• This strategy supports students in writing a supporting body paragraph. If writing a complete paper, students will need additional scaffolds to write introduction and conclusion paragraphs. Consider accessing Annenberg Learner’s Write in the Middle workshops, which provide a more comprehensive model for teaching writing.
  • This strategy would be a great follow-up to the Double-Journal Entry strategy explained in Teaching Multicultural Literature, workshop 8, “Social Justice and Action.”
  • Before introducing the strategy, spend some time discussing quotations and how they’re used in writing. In News Writing: Interviews, news writers actually share their writing experiences. Many of them discuss the use of quotations.

Teach Your Students to Argue Effectively

TML_7_3Have you ever met anyone with uninformed opinions? Didn’t it make you want to explode (or at the very least, lament the decline of mankind by eating pie)? Reasoning is one of our most powerful assets. As teachers, we have the opportunity to prepare students for a good old-fashioned banter. We need to teach students how to effectively argue so that they can engage in productive thinking and be active citizens of their communities. Otherwise, we are at risk for producing students who limit their own learning potential by focusing on regurgitation versus critical thinking.

First, take a minute to read the CCSS Anchor Standards for Writing as it pertains to argument:

  • CCSS.ELA-LITERACY.CCRA.W.1: Write arguments to support claims in an analysis of substantive topics or texts using valid reasoning and relevant and sufficient evidence.

When we argue, we are assuming a position with the purpose of persuading readers or rather, convincing them of our opinion; this is active work, work that requires agency on the part of the writer. This agency is what 21st century literacies demand of its citizens; for example, Franklin and van Harmelan (2007) write, “In Web 1.0 a few content authors provided content for a wide audience of relatively passive readers. However, in Web 2.0 everyday users of the web use the web as a platform to generate, re-purpose, and consume shared content” (3). Argument writing is a tool that enables and empowers students to participate in and contribute to various discourses.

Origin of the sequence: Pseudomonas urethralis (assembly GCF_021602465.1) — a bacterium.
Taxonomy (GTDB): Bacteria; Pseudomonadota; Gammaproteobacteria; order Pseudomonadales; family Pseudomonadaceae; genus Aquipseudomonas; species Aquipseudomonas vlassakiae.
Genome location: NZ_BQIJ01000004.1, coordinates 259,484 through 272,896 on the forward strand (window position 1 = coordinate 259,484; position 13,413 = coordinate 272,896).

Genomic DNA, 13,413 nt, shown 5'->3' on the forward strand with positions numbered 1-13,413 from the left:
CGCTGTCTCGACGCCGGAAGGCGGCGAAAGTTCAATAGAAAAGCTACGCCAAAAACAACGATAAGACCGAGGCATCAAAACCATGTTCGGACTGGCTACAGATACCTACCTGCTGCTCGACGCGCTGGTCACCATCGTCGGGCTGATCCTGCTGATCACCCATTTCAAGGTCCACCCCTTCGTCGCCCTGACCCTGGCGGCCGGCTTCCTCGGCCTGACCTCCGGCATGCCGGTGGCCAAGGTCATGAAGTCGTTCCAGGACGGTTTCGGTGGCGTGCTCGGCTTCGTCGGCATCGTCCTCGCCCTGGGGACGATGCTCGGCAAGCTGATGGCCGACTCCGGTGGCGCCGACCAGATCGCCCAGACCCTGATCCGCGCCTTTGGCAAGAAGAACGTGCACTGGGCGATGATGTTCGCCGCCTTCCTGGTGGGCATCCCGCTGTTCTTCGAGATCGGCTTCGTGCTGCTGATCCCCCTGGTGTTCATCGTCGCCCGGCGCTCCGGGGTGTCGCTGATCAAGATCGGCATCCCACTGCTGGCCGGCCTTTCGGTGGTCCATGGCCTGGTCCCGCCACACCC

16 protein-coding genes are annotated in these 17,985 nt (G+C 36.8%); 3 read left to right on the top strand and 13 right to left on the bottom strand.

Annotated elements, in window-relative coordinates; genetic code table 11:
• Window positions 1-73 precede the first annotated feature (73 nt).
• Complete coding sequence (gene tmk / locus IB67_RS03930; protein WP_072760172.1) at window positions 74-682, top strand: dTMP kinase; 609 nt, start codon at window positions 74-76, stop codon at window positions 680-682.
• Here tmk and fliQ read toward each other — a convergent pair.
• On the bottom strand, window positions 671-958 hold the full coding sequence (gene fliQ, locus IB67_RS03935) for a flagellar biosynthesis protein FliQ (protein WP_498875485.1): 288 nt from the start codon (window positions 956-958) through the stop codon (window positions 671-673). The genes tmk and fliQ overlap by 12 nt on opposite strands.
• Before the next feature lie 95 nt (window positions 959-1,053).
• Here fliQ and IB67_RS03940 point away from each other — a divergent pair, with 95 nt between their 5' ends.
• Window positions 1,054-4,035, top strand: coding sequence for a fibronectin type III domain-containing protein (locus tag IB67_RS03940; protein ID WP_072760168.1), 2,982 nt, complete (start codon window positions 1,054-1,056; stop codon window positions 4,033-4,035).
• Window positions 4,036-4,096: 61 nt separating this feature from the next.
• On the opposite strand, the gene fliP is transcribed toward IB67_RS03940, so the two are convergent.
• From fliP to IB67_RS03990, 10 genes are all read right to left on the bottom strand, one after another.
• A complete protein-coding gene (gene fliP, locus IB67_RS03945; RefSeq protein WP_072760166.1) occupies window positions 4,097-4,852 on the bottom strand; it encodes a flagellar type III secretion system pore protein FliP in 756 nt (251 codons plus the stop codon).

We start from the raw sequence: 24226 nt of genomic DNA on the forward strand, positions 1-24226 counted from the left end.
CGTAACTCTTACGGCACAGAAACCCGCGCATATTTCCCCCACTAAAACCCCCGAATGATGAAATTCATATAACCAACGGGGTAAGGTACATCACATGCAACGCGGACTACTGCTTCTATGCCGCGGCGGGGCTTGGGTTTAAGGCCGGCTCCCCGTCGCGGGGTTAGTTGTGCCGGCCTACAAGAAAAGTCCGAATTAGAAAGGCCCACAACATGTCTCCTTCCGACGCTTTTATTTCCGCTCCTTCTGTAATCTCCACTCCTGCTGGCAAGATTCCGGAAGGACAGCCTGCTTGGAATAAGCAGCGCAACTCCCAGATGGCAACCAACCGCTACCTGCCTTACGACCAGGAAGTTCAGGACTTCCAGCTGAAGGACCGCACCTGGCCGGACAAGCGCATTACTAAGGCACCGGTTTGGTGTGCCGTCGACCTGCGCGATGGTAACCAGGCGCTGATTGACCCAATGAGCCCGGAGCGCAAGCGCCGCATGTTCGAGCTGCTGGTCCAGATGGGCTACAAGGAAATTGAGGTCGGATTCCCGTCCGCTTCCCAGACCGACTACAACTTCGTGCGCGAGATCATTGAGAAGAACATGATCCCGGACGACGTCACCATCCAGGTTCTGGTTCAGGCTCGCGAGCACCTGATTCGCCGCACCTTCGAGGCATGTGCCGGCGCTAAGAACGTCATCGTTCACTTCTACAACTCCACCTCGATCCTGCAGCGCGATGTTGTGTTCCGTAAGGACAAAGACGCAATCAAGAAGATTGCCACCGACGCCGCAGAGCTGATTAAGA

Argument writing pushes students to go beyond just knowing content; it forces them to actually do something with the content. Arguing requires students to ground their thinking in evidence from the text; in fact, this evidence-grounding is one of the main instructional shifts in English Language Arts. Teachers need to spend more instructional time teaching argument writing, which encompasses teaching students how to opine and how to write persuasive texts.

Let’s consider the discipline of history: We want students to go beyond just reciting facts and dates; we want them to make historical arguments and interpretations. We also want them to become adept at using textual evidence to support their claims. Historians and social scientists actively study and inquire – they do not just regurgitate facts; they examine the evidence and create claims based on the evidence. We need to help students understand that data is a live entity and that it requires our careful and critical reading and crafting. (Questions like, “Whose history is being represented here?” and “Why is this history being told in this way?” help build students’ inquiry skills which promotes their argumentation skills.)